This is why design patterns like Redux require pure functions for their reducers(which hold a part of state). If you have deeply nested data that needs to be updated, you HAVE to clone the object(part of state, typically done using ES6 Object.assign) which ensures that a new instance is always returned. This allows the shallowCompare function to properly run its strict equality check on the new and old objects, and update the state/view accordingly. Another way is to use an immutable data store library like Immutable.js

But I digress,

Great! now we can implement the shouldComponentUpdate method on all of our stateful components and have complete control over all of your view rendering! NOOOOOOOOOOOOOO!!!!!!!!!!!!!!!!!!!

The React library at its very core is essentially one big, shouldComponentUpdate call.

Reacts core diffing algorithm, reconciliation, crawls the DOM from top to bottom on each change, makes a diff agains the virtual DOM, and updates the components who subscribe to that change through props or state accordingly. And its lightning fast at doing so (Check out my other blog post for more on React’s diffing). This is why we love React. React is just one giant method constantly running a shouldComponentUpdate on your app. So let it do that.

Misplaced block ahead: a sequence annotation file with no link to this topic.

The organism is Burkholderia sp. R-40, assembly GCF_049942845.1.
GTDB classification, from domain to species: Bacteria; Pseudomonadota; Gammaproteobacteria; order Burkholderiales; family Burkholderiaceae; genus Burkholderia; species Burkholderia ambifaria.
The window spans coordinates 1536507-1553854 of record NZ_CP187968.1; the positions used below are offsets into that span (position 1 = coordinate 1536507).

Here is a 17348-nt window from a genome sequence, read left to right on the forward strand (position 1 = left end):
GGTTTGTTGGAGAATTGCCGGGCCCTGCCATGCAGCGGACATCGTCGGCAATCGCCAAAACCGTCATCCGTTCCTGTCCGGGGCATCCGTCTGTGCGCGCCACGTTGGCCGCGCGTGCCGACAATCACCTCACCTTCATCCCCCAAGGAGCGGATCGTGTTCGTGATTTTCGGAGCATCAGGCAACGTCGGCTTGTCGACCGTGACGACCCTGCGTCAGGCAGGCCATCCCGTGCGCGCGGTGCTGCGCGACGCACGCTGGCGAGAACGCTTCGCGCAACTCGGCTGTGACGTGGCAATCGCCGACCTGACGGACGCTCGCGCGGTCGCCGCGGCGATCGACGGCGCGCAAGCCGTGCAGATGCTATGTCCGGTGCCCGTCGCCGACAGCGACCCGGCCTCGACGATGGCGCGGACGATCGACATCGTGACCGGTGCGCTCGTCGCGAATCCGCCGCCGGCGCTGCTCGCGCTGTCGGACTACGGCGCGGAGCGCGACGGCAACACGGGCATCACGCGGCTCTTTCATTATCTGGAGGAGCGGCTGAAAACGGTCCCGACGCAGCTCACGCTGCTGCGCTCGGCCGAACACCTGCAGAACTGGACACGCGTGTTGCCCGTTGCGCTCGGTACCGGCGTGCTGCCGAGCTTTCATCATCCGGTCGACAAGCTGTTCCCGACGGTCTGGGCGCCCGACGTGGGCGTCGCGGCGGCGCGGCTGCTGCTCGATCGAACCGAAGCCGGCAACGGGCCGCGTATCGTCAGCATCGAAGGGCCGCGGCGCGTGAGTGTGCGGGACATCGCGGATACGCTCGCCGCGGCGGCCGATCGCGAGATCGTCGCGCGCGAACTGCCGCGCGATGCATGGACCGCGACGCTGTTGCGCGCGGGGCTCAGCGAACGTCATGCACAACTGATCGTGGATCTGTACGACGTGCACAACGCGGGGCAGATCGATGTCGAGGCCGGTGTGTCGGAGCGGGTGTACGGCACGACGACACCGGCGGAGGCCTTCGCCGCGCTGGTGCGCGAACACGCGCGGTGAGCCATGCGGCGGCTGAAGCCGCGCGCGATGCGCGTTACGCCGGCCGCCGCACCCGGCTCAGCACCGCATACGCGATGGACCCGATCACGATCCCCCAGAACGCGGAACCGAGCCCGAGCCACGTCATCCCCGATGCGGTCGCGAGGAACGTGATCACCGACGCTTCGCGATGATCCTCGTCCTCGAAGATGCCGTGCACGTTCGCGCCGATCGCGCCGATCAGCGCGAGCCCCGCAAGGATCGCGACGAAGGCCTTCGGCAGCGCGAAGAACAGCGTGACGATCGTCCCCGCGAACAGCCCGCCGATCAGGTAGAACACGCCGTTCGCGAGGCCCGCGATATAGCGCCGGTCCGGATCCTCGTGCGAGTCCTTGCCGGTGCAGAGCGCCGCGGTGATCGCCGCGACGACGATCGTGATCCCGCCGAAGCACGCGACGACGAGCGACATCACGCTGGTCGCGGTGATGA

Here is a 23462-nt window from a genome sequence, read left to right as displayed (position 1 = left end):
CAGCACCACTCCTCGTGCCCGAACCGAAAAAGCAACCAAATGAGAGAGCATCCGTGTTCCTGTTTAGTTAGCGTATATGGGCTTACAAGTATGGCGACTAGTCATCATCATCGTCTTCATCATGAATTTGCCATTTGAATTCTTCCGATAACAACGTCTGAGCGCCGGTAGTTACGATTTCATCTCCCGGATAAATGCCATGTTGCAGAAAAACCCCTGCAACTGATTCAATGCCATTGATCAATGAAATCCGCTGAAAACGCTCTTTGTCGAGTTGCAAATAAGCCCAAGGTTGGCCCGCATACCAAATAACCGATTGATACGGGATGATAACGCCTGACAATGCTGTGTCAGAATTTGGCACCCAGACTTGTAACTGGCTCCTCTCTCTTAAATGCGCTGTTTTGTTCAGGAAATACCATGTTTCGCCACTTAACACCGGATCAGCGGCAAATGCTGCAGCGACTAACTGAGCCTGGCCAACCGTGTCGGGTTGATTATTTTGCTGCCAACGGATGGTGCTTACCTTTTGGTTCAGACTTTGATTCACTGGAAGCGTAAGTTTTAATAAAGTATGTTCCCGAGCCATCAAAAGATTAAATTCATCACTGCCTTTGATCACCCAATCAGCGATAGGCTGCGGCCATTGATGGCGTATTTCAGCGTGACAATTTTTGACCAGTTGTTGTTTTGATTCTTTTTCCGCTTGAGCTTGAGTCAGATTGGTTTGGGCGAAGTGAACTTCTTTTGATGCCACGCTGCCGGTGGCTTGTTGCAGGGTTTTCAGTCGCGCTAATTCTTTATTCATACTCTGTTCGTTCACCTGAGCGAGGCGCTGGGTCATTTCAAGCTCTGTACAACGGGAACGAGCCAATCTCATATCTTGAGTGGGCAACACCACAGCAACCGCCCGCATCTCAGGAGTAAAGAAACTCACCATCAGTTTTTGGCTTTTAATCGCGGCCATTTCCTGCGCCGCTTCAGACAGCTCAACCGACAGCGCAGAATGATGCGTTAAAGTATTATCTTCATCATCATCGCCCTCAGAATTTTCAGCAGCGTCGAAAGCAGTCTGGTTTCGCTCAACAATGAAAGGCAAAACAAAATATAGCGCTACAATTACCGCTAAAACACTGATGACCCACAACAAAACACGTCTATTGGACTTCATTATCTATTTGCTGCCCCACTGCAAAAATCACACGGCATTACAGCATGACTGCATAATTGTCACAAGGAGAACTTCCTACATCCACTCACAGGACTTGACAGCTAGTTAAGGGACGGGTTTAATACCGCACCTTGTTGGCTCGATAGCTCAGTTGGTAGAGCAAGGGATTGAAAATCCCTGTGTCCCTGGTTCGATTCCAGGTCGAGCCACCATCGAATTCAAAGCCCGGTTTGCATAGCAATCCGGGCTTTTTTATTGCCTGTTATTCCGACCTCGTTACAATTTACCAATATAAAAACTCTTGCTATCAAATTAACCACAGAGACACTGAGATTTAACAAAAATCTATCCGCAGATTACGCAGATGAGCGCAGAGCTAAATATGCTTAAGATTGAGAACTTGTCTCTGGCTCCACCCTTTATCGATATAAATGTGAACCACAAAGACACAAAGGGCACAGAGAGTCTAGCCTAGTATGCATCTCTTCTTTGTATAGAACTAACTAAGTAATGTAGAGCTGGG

Its quite common for React developers to premature their use of lifecycle methods. Lifecycle methods need to be used with care as they increase the code complexity and surface area for bugs.

Specifically, you should only use shouldComponentUpdate if you are noticing performance issues or cost issues with excessive re-rendering. or if you are 100% certain that you want to have full control over when a component subtree can, and cannot re-render. If so, I’d suggest you proceed with caution.

However, lets say that MyComponent from earlier, calls a very expensive function that has to parse through truck loads of data each time its rendered. Here is our updated component:

On any change or update, React will re-render the component UNLESS shouldComponentUpdate return false.

Remember earlier when we asked “What if only a very small amount of data has changed. Does this component and all of its children really need to re-render?”


Here, in this example(error prone and not following best practices) in our render call we’re calling the crazyExpensiveFunctionOMG with this.props as input. Every time this.props changes, React re-renders and it will call this function, UNLESS you opt out by using shouldComponentUpdate. This can save you expensive function calls and unnecessary data heavy component re-rendering, but, should be used with caution as it can have massive side effects to your app that can be a real pain to debug.

Remember to keep in mind code complexity and bug surface area when implementing Reacts lifecycle methods. Most calls to lifecycle methods on the update phase can be avoided by making some minor tweaks to your code so that its optimized for React. Perhaps a topic for another post ;)



Cole Williams

JavaScript Engineer. Brain, Earth, and React.js Lover.